Ezra Collective are back, and the 5-man London jazz quintet are just incapable of disappointing.
Those unfamiliar with jazz generally associate it with sombre clubs and a polite audience. Ezra have a unique knack for making jazz accessible to all, keeping the genre youthful and vibrant. The huge features on this album contribute to this: Emeli Sandé and Nao are household names, and Sampa the Great is on the rise. Further, Kojey Radical – following previous collaborations with Dave, Loyle Carner, Novelist and JME – fits Ezra’s track record of working with revered, distinctly-London artists across the broad ‘rap’ spectrum. The benefit of these collaborations is very much reciprocal: to be associated with Ezra Collective’s inimitable sound indicates musical acumen.
What blows my mind, though, is the number of genre fusions on this album. They somehow manage to do justice to such a vast plethora of musical influences, while maintaining a distinct trademark sound throughout. Their call-and-response dynamic features a syncopated drum beat and steady bass, allowing the wandering, expeditious saxophone and trumpet to dance off one another. Where I’m Meant To Be introduces keyboard experimentation, which works strikingly (the complex solo on ‘Live Strong’ is notable). Ezra Collective have established a brand for themselves, a distinct feel-good funk that remains central to this album.
And still, ‘Life Goes On’ samples Fela Kuti’s ‘Shakara’ but mars it with neo-soul hip-hop. ‘Victory Dance’ sounds like Afro-Cubism (a painfully underrated genre). The West African highlife on ‘Welcome To My World’ is combined with a Middle Eastern/Mediterranean sounding 3-3-2 drumbeat. ‘Togetherness’ is my personal favourite – the opening, a nod to Ini Kamoze’s ‘World A Reggae’, sets up a strongly Caribbean influenced track. Their take on dubstep reggae is a worthy homage to London sound system culture (the likes of Aba Shanti-I), emphasised by the uncredited but unmistakable vocals from Jorja Smith. ‘Ego Killah’ maintains this but draws more from ska for a more laid-back sound. Ezra Collective also looks to jazz antiquity, adding an innovative groove to the standard ‘Smile’.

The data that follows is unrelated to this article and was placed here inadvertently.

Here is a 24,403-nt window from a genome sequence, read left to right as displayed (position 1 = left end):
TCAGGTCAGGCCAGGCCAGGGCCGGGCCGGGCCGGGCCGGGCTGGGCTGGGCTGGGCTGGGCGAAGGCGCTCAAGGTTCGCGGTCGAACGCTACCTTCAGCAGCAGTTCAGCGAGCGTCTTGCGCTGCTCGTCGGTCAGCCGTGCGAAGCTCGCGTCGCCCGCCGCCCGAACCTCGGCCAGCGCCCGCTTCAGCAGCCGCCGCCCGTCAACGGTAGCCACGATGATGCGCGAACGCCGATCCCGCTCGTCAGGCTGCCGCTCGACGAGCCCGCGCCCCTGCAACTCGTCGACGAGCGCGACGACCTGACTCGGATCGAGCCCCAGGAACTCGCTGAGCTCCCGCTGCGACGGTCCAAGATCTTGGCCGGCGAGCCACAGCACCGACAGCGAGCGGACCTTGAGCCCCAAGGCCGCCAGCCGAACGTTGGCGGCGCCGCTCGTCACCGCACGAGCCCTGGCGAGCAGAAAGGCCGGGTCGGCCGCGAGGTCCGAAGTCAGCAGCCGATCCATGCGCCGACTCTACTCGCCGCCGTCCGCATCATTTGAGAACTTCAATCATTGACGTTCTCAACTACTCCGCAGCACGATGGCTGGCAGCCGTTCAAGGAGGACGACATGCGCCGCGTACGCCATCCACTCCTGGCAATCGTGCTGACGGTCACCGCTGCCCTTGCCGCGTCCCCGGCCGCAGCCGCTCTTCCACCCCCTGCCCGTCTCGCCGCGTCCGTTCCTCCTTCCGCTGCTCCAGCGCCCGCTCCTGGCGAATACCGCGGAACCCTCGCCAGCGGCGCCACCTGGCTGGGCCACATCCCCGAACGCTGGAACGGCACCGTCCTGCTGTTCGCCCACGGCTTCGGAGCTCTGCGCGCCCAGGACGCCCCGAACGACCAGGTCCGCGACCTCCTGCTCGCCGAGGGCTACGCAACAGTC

‘Siesta’ slows down the pace, with psychedelic soul vocals over a gentle polyrhythmic push. ‘Belonging’ is extraordinary: without lyrics, it moves you to dance, but simultaneously to think. ‘Never the Same Again’ and ‘Love in Outer Space’ (the concluding tracks) take a gentle, trickling piano lick over a rain stick and shakers. Nothing about Ezra Collective is ever melancholy – they ooze positivity even when producing something pensive. The result is almost enlightening as you leave the album.
I think the future of modern jazz is in finding cross-cultural genre blends. In today’s highly globalised world, the possibilities are endless, as Ezra Collective have so successfully demonstrated. Where I’m Meant To Be is an absolutely essential listen and an invaluable addition to the soundscape of modern funk and jazz.